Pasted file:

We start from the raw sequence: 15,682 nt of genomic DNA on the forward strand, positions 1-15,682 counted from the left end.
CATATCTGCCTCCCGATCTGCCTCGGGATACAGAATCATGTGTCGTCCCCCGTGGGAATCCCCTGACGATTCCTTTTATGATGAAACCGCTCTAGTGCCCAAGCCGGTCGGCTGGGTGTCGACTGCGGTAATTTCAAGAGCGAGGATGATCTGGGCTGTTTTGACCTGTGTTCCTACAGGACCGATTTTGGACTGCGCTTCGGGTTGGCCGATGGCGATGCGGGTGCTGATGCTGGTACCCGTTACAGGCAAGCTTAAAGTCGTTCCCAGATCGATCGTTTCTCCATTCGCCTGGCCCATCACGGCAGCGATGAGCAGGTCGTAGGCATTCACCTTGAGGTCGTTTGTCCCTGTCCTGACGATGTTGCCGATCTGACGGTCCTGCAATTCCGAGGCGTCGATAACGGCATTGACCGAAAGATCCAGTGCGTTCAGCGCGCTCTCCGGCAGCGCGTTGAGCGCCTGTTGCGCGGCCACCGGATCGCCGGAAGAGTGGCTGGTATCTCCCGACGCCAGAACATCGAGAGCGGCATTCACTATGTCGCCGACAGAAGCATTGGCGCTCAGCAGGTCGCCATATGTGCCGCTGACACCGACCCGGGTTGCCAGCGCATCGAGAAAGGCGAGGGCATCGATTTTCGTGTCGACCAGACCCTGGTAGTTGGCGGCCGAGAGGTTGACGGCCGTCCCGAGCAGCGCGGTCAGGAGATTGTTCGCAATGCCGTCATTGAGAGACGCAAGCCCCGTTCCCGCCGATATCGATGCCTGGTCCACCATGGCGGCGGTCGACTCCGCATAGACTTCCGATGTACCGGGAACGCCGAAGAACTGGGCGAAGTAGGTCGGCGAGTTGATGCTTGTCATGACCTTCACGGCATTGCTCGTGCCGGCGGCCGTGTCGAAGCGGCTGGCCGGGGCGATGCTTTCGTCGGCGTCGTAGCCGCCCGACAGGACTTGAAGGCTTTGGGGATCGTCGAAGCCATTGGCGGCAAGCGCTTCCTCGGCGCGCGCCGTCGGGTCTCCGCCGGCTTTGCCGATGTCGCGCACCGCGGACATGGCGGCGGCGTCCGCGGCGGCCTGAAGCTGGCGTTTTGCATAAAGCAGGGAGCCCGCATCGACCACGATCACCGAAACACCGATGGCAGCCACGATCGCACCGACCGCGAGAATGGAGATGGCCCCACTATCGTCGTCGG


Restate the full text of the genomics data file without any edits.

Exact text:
We start from the raw sequence: 15,682 nt of genomic DNA on the forward strand, positions 1-15,682 counted from the left end.
CATATCTGCCTCCCGATCTGCCTCGGGATACAGAATCATGTGTCGTCCCCCGTGGGAATCCCCTGACGATTCCTTTTATGATGAAACCGCTCTAGTGCCCAAGCCGGTCGGCTGGGTGTCGACTGCGGTAATTTCAAGAGCGAGGATGATCTGGGCTGTTTTGACCTGTGTTCCTACAGGACCGATTTTGGACTGCGCTTCGGGTTGGCCGATGGCGATGCGGGTGCTGATGCTGGTACCCGTTACAGGCAAGCTTAAAGTCGTTCCCAGATCGATCGTTTCTCCATTCGCCTGGCCCATCACGGCAGCGATGAGCAGGTCGTAGGCATTCACCTTGAGGTCGTTTGTCCCTGTCCTGACGATGTTGCCGATCTGACGGTCCTGCAATTCCGAGGCGTCGATAACGGCATTGACCGAAAGATCCAGTGCGTTCAGCGCGCTCTCCGGCAGCGCGTTGAGCGCCTGTTGCGCGGCCACCGGATCGCCGGAAGAGTGGCTGGTATCTCCCGACGCCAGAACATCGAGAGCGGCATTCACTATGTCGCCGACAGAAGCATTGGCGCTCAGCAGGTCGCCATATGTGCCGCTGACACCGACCCGGGTTGCCAGCGCATCGAGAAAGGCGAGGGCATCGATTTTCGTGTCGACCAGACCCTGGTAGTTGGCGGCCGAGAGGTTGACGGCCGTCCCGAGCAGCGCGGTCAGGAGATTGTTCGCAATGCCGTCATTGAGAGACGCAAGCCCCGTTCCCGCCGATATCGATGCCTGGTCCACCATGGCGGCGGTCGACTCCGCATAGACTTCCGATGTACCGGGAACGCCGAAGAACTGGGCGAAGTAGGTCGGCGAGTTGATGCTTGTCATGACCTTCACGGCATTGCTCGTGCCGGCGGCCGTGTCGAAGCGGCTGGCCGGGGCGATGCTTTCGTCGGCGTCGTAGCCGCCCGACAGGACTTGAAGGCTTTGGGGATCGTCGAAGCCATTGGCGGCAAGCGCTTCCTCGGCGCGCGCCGTCGGGTCTCCGCCGGCTTTGCCGATGTCGCGCACCGCGGACATGGCGGCGGCGTCCGCGGCGGCCTGAAGCTGGCGTTTTGCATAAAGCAGGGAGCCCGCATCGACCACGATCACCGAAACACCGATGGCAGCCACGATCGCACCGACCGCGAGAATGGAGATGGCCCCACTATCGTCGTCGG